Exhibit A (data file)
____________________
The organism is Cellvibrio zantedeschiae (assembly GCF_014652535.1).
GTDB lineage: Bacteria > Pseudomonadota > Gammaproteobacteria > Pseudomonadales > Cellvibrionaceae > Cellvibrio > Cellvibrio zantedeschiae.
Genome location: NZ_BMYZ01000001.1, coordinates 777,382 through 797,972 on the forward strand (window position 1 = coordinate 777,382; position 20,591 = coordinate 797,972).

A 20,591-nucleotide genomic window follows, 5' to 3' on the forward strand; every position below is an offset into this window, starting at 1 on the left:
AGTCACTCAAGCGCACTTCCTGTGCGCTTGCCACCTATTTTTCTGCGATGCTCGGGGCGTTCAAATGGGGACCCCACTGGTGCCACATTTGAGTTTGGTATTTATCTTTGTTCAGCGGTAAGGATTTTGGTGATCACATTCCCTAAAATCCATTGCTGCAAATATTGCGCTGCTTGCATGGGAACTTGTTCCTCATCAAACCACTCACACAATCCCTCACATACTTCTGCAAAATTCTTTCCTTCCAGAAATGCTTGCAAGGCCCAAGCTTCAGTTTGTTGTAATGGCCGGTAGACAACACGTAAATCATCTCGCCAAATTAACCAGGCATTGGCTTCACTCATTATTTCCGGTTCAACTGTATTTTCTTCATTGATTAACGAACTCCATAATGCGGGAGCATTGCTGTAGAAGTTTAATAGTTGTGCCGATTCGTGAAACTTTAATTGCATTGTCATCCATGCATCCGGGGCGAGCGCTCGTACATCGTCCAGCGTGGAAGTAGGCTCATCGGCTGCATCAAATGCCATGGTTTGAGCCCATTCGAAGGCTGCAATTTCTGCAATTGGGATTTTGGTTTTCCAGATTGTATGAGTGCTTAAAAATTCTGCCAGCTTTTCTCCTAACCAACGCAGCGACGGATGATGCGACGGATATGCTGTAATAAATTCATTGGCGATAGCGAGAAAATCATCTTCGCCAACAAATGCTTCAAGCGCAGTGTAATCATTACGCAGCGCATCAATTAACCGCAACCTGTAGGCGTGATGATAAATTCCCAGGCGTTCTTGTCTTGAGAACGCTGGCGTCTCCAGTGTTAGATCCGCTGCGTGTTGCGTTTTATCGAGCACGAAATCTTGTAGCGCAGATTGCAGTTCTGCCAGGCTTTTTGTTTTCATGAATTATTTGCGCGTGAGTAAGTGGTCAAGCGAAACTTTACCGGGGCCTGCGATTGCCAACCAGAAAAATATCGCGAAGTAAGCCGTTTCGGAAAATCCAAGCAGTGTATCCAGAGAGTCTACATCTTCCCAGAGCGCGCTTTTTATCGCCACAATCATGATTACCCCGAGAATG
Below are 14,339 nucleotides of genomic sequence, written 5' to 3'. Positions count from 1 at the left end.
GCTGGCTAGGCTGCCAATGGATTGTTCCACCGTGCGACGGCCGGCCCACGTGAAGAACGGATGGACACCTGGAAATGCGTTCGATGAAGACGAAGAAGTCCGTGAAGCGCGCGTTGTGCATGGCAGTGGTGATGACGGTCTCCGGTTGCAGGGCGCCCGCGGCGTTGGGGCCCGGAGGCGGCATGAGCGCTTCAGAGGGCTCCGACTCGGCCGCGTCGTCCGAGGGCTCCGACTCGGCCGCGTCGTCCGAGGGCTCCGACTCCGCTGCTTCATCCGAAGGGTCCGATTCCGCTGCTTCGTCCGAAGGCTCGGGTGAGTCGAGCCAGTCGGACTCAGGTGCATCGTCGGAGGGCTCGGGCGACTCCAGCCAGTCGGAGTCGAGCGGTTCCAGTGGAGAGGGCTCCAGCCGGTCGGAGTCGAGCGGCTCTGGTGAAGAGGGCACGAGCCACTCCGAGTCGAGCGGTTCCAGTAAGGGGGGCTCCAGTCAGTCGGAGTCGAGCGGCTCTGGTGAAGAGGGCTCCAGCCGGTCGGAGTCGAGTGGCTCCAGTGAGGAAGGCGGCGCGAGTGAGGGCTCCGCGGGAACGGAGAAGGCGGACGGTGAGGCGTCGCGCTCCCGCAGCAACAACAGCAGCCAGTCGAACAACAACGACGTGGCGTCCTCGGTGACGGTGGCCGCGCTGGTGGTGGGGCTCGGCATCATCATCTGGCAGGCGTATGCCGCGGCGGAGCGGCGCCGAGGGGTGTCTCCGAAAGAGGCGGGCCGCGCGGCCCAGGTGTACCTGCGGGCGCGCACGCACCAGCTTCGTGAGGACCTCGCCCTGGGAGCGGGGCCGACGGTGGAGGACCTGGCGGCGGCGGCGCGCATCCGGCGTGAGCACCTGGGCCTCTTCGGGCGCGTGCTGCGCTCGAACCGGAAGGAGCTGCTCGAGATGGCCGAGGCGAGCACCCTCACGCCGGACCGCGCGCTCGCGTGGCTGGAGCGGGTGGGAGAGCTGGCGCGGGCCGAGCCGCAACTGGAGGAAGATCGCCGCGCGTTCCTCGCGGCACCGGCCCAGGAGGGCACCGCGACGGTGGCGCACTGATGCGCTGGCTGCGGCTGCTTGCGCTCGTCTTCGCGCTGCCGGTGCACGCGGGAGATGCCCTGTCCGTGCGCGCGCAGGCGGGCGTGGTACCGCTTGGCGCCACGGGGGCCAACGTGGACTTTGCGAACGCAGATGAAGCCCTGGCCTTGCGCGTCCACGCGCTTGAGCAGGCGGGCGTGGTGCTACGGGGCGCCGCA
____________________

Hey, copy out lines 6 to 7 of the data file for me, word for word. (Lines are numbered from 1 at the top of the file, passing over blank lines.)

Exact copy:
Below are 14,339 nucleotides of genomic sequence, written 5' to 3'. Positions count from 1 at the left end.
GCTGGCTAGGCTGCCAATGGATTGTTCCACCGTGCGACGGCCGGCCCACGTGAAGAACGGATGGACACCTGGAAATGCGTTCGATGAAGACGAAGAAGTCCGTGAAGCGCGCGTTGTGCATGGCAGTGGTGATGACGGTCTCCGGTTGCAGGGCGCCCGCGGCGTTGGGGCCCGGAGGCGGCATGAGCGCTTCAGAGGGCTCCGACTCGGCCGCGTCGTCCGAGGGCTCCGACTCGGCCGCGTCGTCCGAGGGCTCCGACTCCGCTGCTTCATCCGAAGGGTCCGATTCCGCTGCTTCGTCCGAAGGCTCGGGTGAGTCGAGCCAGTCGGACTCAGGTGCATCGTCGGAGGGCTCGGGCGACTCCAGCCAGTCGGAGTCGAGCGGTTCCAGTGGAGAGGGCTCCAGCCGGTCGGAGTCGAGCGGCTCTGGTGAAGAGGGCACGAGCCACTCCGAGTCGAGCGGTTCCAGTAAGGGGGGCTCCAGTCAGTCGGAGTCGAGCGGCTCTGGTGAAGAGGGCTCCAGCCGGTCGGAGTCGAGTGGCTCCAGTGAGGAAGGCGGCGCGAGTGAGGGCTCCGCGGGAACGGAGAAGGCGGACGGTGAGGCGTCGCGCTCCCGCAGCAACAACAGCAGCCAGTCGAACAACAACGACGTGGCGTCCTCGGTGACGGTGGCCGCGCTGGTGGTGGGGCTCGGCATCATCATCTGGCAGGCGTATGCCGCGGCGGAGCGGCGCCGAGGGGTGTCTCCGAAAGAGGCGGGCCGCGCGGCCCAGGTGTACCTGCGGGCGCGCACGCACCAGCTTCGTGAGGACCTCGCCCTGGGAGCGGGGCCGACGGTGGAGGACCTGGCGGCGGCGGCGCGCATCCGGCGTGAGCACCTGGGCCTCTTCGGGCGCGTGCTGCGCTCGAACCGGAAGGAGCTGCTCGAGATGGCCGAGGCGAGCACCCTCACGCCGGACCGCGCGCTCGCGTGGCTGGAGCGGGTGGGAGAGCTGGCGCGGGCCGAGCCGCAACTGGAGGAAGATCGCCGCGCGTTCCTCGCGGCACCGGCCCAGGAGGGCACCGCGACGGTGGCGCACTGATGCGCTGGCTGCGGCTGCTTGCGCTCGTCTTCGCGCTGCCGGTGCACGCGGGAGATGCCCTGTCCGTGCGCGCGCAGGCGGGCGTGGTACCGCTTGGCGCCACGGGGGCCAACGTGGACTTTGCGAACGCAGATGAAGCCCTGGCCTTGCGCGTCCACGCGCTTGAGCAGGCGGGCGTGGTGCTACGGGGCGCCGCA